In 2001 the property was sold twice, falling into the eager ownership of Frank Hopton and Ken Parker who then converted the home into a bed and breakfast. Builder Scott Weremay and associates Dave Brown and Jose Tirado have rehabilitated the entire interior into guest rooms and suites while carefully preserving original details and crafting new elements appropriate to the Italianate style. The restoration of the Mowry-Nicholson Home has greatly contributed to the ongoing, house-by-house, improvement of Smith Hill.

North Burial Ground North Burial Ground
Branch Avenue
PPS Most Endangered: 2000

Set aside for militia training and as the first common burying ground in Providence, the North Burial Ground has since expanded fifteen-fold and become exclusively a 150-acre cemetery. The original section of the Burial Ground is located on the plateau rising to the north of the intersection of Branch Avenue and North Main Street. It is laid out in a random grid pattern and retains a number of 18th- and early 19th-century slab monuments, primarily of slate and marble and including work of Newport’s John Stevens Shop and Providence’s Tingley shop. North and west of this section lie picturesquely landscaped grounds set out beginning in the mid-1840s following the precepts of the rural cemetery movement. Atwater & Schubarth, the Providence landscape and engineering firm, laid out this section, gradually expanded along the same lines north and west as needed. The monuments in this section are generally larger and carved of granite or marble, including the Brown family mausoleum (1869). The northwest section is the free burial ground, the so-called "potter’s field", whose markers are small, if existent at all. Structures on the grounds include an office at the entrance, built in 1883, and a receiving tomb, on the western slope of the southern plateau, constructed in 1903.

The earliest surviving example of Providence civic institutions, North Burial Ground reflects the change of social and humanitarian attitudes that are so completely interwoven with civic history, notably the evolution of the 18th-century common burying ground into the handsome and well-landscaped rural burial park of the 19th century. North Burial Ground further retains a fine collection of funerary sculpture spanning nearly three centuries.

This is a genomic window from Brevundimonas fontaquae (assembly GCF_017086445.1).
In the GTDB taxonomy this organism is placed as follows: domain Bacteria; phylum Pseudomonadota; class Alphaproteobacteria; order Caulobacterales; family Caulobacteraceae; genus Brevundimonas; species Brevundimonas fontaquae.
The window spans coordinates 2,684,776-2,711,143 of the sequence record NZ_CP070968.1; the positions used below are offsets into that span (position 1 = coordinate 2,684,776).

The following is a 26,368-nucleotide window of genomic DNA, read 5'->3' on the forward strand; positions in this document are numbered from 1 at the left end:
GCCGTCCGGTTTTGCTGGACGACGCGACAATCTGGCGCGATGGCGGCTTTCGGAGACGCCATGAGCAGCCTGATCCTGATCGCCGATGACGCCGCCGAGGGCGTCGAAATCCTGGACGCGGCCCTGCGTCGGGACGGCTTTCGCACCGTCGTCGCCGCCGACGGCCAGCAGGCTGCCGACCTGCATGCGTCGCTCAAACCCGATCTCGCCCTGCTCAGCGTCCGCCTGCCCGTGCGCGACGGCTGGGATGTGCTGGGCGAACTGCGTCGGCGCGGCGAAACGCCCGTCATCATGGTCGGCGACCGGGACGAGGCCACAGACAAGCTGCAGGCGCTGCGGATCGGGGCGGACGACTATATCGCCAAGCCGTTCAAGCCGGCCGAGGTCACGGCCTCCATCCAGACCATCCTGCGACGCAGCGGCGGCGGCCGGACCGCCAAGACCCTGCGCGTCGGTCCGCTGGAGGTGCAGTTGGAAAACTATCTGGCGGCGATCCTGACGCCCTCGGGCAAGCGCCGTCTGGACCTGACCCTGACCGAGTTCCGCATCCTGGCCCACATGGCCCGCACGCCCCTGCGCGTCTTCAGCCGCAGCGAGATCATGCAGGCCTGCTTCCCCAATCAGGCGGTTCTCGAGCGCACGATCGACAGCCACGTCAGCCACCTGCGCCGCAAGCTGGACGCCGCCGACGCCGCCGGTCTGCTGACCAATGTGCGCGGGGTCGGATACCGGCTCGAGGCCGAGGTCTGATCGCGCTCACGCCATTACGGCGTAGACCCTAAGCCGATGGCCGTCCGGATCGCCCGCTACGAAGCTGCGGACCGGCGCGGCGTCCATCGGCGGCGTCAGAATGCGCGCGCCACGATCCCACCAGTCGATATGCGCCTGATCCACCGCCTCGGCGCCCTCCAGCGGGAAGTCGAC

The North Burial Ground was placed on the Ten Most Endangered Properties List in 2000, due to the deteriorating state of its headstones and memorials. There have been some volunteer efforts in the way of preservation, but there are still more stones in need of repair. Furthermore, although there are some independent volunteers who quite generously take it upon themselves to preserve headstones, the methods they use in some instances damage the stones. The use of shaving cream, polish, and sealant may initially improve the look of the stone, but they leave behind a residue or trap water inside causing lasting damage. In 2014 and 2015 PPS hosted tours of the cemetery with organizers of the “North Burial Ground Project,” who hope to jumpstart programming and fundraising efforts for the historic landscape.

Silver Spring
Silver Spring Bleaching and Dyeing
Silver Spring Bleaching and Dyeing
387 Charles Street
PPS Most Endangered: 2000